Cardinal Müller questions manner of his dismissal, see divisions within Church
July 10, 2017
Cardinal Gerhard Müller has criticized the way in which Pope Francis dismissed him as prefect of the Congregation for the Doctrine of the Faith, while continuing to insist that he is loyal to the Pontiff.
The German cardinal told the daily Passauer Neue Presse that the Pope did not inform him that he would be dismissed until the last day of his 5-year term. The notification came in a brief phone call, Cardinal Müller revealed, and the Pope did not offer any explanation for replacing him. “I cannot accept this way of doing things,” the cardinal said.
The cardinal said that he was similarly unhappy with the way Pope Francis had ordered him to dismiss three staff members of the CDF, again without any explanation. He said that the Church should adhere to its own standards in the treatment of employees.
Cardinal Müller said that he has been “always loyal to the Pope and always will be.” He said that he could not join with the cardinals who have issued a public call for clarification of Amoris Laetitia, and would not be “harnessed to a movement which is critical of the Pope.” Nevertheless he indicated that he sympathized with the cardinals who have expressed concern about the papal document. On the question of allowing Communion for Catholics who are divorced and remarried, he said that public statements by the Pope’s supporters “are simply not convincing.”
Cardinal Müller said that the Church is now troubled by severe divisions, and reconciliation between different factions is needed to avert the threat of schism. He said that in his retirement he hopes to continue working for the defense of Catholic doctrine and for unity within the Church.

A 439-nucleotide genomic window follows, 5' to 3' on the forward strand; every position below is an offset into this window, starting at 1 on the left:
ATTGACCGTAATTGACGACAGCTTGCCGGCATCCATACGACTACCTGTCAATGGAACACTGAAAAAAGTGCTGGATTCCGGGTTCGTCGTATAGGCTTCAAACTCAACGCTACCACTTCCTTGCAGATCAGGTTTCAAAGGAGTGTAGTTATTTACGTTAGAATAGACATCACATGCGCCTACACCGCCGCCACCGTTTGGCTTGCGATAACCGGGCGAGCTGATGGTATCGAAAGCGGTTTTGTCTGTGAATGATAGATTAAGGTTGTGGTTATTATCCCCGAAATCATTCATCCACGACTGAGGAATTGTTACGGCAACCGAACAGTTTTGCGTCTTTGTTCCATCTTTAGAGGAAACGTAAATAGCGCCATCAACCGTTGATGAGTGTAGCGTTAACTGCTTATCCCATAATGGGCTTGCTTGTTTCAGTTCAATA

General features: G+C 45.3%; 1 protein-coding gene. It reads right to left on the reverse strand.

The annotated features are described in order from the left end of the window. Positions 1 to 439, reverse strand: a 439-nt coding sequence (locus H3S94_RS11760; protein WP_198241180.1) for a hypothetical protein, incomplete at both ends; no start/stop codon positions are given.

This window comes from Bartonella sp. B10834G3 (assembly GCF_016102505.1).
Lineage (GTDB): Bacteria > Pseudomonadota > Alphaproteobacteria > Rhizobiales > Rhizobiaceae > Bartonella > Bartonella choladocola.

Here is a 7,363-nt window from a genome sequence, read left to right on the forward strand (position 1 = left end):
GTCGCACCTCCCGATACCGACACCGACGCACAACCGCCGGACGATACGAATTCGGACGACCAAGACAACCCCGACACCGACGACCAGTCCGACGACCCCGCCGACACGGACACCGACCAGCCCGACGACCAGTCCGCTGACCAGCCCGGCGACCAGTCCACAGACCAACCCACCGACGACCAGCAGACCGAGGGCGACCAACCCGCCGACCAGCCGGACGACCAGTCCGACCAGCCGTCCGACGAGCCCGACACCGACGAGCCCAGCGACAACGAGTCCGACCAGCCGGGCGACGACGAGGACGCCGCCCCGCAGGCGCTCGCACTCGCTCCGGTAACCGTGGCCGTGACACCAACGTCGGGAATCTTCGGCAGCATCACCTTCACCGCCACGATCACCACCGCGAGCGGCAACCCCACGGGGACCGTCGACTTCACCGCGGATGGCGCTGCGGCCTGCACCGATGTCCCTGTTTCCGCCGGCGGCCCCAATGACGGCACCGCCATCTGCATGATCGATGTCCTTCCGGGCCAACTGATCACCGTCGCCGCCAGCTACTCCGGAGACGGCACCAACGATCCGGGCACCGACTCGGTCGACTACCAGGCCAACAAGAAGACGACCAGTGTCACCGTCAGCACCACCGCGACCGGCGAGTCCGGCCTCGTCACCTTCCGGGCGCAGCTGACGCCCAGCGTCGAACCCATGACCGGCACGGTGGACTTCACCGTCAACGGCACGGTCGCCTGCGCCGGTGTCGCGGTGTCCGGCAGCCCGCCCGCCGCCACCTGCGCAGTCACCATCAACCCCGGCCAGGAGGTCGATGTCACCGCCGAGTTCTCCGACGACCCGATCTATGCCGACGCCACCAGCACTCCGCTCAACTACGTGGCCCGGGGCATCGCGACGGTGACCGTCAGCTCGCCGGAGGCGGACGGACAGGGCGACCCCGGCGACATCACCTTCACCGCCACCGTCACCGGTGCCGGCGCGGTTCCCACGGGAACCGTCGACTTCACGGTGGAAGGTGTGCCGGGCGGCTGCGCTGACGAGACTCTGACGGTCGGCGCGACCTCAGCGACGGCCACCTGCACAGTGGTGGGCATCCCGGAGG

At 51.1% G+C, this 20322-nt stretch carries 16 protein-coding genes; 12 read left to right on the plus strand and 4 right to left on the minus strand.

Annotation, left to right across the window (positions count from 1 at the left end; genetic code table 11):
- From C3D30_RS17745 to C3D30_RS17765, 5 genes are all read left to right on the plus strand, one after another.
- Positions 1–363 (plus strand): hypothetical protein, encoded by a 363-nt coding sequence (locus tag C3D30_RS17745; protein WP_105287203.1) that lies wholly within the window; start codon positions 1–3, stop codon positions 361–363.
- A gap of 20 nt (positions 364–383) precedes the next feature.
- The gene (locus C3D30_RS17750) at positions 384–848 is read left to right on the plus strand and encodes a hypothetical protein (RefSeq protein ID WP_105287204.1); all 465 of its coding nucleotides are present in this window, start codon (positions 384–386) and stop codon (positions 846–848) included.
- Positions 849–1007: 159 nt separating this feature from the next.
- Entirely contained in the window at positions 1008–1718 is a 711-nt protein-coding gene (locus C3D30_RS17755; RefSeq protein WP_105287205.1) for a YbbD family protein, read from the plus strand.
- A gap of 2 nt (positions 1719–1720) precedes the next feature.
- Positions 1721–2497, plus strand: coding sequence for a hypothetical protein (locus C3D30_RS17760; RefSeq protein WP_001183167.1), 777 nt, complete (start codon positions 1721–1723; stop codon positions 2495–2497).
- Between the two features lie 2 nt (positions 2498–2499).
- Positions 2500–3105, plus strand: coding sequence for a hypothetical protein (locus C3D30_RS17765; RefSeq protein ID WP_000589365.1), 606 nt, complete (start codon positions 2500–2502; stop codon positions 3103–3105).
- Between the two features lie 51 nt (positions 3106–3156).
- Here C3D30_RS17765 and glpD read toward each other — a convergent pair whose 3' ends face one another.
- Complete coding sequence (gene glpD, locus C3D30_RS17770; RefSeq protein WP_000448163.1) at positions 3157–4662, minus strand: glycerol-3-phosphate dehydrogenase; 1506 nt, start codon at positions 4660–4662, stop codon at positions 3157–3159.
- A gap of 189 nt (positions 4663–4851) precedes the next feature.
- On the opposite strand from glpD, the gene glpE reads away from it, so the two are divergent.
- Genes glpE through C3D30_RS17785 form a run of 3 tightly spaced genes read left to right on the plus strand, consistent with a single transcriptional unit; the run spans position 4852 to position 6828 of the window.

- Müller hits out at Francis, says the way pope dismissed him was unacceptable (La Croix)
- Cardinal Müller: no tension with Pope (CWN, 7/3)
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Posted by: feedback -
Jul. 11, 2017 9:21 AM ET USA
In the interview (La Croix) Cardinal Müller said: "The Church’s social teaching must also be applied to the way employees are treated here in the Vatican." Great point, and it should be obvious.
Posted by: jalsardl5053 -
Jul. 10, 2017 8:13 PM ET USA
Appears to be another papal case of do as I say not as I do. Certainly reduces his small credibility insofar as marketplace actions are concerned. As for Cardinal Muller, he appears to be of two minds and one of them will eventually prevail.
Posted by: james-w-anderson8230 -
Jul. 10, 2017 5:39 PM ET USA
Even most managers in our market driven secular economy wouldn't fire or force people into retirement in the unchristian way the Pope is reported to have acted.